The Window Seat

Many people love having the window seat when flying.

They love the scenery and seeing people turn into ants and cars transform into small specks. The window seat is not just a seat, its an experience.

I just recently traveled to Florida and I was blessed with having the window seat. My first flight was during the day, from Wilkes-Barre, PA to Newark, NJ.

As we were taking off,

I looked down to see thousands of trees in the transition from summer to winter. I have never flown during the fall months, only summer. The trees were a cornucopia of greens, yellows, browns, and reds. As I looked down at them, a warm, comforting, feeling fell over me – that cozy, yet crisp, autumn sensation. I forgot for a moment that I was headed to sunny Florida, where it feels as though summer never ends. It’s interesting that trees, something I see every day, encouraged such a positive emotion.

The scenery abruptly changed as we flew into a massive cloud. The inside of the plane lit up as the outside world turned into a blinding whiteout. As we reached our highest point, we were flying above an ocean of white surrounded by nothing but a clear, blue sky.

As I sat, gazing out the window, I thought about my mood that I was in that morning. The weather outside was dreary and gray – a perfect day for staying in, cuddled up under a blanket, while binge-watching Netflix. As excited as I was to be headed to Florida to see my mom and sister, I couldn’t help but feel – blah. Reflecting on my mood I was in that morning made me start to think about how different I felt at that moment. What was the reason for such a drastic mood change? The scenery, yes, but I thought deeper than that. I was looking at the same sky as I was that morning, the only difference was the perception. As a person, I am a ‘thinker’. I’m always daydreaming and thinking about a whole bunch of different, unrelated, things. This small, ordinary, but exhilarating, experience made me think about perspective.

Three hours and 30 minutes later, I am on a different plane, different window seat. The sky, darker now, was full of the same gray clouds and ‘blah’ feeling. As I looked out the window at my surroundings, I noticed I wasn’t in the most attractive of places. We took off, flying into the dark sky, and into a dark gray cloud that caused some nasty turbulence. I began shutting the blind on the window and considered sleeping until I landed in Tampa, but I thought of my flight that morning and decided to lift the blind back up. I peered out the window to one of the most amazing views I have ever seen. The city, which I described as unattractive minutes before, turned into a landscape of designs. The ground was lit up by street lights, nightlife, cars, and tall skyscrapers that began to resemble small figurines. Cars started to disappear once we reached our highest point, and the only objects that were visible to the naked eye were tiny, bright, squares that I later realized were football fields. High above, we soared, flying over one city and town to the next. Each stranger’s home separated by the darkness of forests. The entire flight to Florida was breath-taking and like nothing I’ve seen before. Once again, my mood shifted due to a different perspective.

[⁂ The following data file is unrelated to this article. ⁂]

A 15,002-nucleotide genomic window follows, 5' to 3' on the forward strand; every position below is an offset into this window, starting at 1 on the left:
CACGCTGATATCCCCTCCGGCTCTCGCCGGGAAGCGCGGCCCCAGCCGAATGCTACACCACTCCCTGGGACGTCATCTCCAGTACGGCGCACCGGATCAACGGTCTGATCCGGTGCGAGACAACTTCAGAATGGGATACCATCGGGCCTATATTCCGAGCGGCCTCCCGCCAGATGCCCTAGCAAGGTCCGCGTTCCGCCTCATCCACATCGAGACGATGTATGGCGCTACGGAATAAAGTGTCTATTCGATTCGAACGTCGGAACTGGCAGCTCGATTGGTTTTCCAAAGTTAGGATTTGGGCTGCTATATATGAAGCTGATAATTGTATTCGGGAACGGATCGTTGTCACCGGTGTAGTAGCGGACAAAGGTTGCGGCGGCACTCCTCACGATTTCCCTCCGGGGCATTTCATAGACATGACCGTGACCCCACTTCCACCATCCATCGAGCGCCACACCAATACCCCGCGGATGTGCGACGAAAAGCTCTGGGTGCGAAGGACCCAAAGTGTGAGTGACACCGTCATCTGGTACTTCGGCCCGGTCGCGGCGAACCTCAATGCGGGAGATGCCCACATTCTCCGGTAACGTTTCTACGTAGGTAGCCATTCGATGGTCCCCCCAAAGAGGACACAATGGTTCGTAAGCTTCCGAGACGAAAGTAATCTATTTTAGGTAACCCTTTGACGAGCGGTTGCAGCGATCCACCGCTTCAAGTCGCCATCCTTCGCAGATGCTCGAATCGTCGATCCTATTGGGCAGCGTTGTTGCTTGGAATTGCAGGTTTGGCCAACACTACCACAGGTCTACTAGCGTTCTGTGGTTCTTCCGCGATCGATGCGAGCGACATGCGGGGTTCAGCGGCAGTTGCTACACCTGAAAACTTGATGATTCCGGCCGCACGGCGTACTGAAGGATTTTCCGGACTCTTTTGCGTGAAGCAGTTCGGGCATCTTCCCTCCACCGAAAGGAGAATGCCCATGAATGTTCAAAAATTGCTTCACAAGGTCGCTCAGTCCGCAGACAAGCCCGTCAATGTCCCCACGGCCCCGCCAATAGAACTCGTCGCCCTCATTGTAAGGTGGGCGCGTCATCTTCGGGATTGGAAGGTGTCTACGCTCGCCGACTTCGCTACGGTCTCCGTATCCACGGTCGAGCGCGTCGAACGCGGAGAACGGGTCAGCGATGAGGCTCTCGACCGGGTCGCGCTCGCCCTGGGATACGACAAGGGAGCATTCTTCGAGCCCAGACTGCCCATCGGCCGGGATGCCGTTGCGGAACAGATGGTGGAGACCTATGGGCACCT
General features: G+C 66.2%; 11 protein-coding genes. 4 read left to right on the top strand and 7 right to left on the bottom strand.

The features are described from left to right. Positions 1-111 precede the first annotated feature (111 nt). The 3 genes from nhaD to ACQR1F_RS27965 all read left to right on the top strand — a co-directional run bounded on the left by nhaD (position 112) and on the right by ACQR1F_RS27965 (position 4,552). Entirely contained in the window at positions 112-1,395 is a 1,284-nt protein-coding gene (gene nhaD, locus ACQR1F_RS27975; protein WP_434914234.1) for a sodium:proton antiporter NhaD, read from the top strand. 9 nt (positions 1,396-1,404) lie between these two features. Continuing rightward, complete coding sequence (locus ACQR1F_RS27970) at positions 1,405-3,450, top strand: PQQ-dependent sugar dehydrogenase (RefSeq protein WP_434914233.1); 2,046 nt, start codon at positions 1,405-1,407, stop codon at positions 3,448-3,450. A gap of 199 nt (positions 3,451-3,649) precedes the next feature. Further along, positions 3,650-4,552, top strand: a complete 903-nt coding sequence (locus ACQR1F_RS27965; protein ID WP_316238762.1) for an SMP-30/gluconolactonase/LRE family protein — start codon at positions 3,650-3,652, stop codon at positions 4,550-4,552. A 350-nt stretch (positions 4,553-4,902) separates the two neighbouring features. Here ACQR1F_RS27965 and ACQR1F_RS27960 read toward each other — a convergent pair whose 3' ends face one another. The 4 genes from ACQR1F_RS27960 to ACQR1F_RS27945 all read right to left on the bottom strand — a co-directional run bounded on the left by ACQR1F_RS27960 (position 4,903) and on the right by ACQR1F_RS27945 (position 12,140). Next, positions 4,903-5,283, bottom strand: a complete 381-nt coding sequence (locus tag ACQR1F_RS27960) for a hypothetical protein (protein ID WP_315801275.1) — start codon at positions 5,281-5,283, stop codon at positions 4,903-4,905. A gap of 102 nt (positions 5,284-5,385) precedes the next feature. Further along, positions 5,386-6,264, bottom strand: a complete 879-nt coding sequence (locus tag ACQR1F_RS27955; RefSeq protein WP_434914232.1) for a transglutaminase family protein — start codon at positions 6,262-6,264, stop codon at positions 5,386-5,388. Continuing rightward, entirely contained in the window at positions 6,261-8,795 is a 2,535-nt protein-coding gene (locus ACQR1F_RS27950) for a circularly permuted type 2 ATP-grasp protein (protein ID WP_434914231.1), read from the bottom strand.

That morning, on the ground, I looked up to the sky and didn’t feel so great about what I saw. But then, while in the sky, I looked down – down at the earth and at a whole new view, new perception, new perspective. Every day we have a choice; a choice on how we want to live our day. If something has you feeling as though it’s going to be a bad day, or if something has you feeling ‘blah’, look at the day from a different perspective. Choose happiness. We are privileged to be able to have a choice, so why choose to be anything but happy?

Next time you’re traveling, sit and soak in the world before you. Let the view transport you somewhere no vacation can. Let a new perspective open your eyes, mind, and emotions.

Next time you’re traveling, take the window seat.

Sincerely, Olivia.

Olivia DelVecchio

Olivia has her bachelor's degree in Human Development & Family Studies, with a minor in Psychology, and she is currently working towards a master's degree in Social Work.

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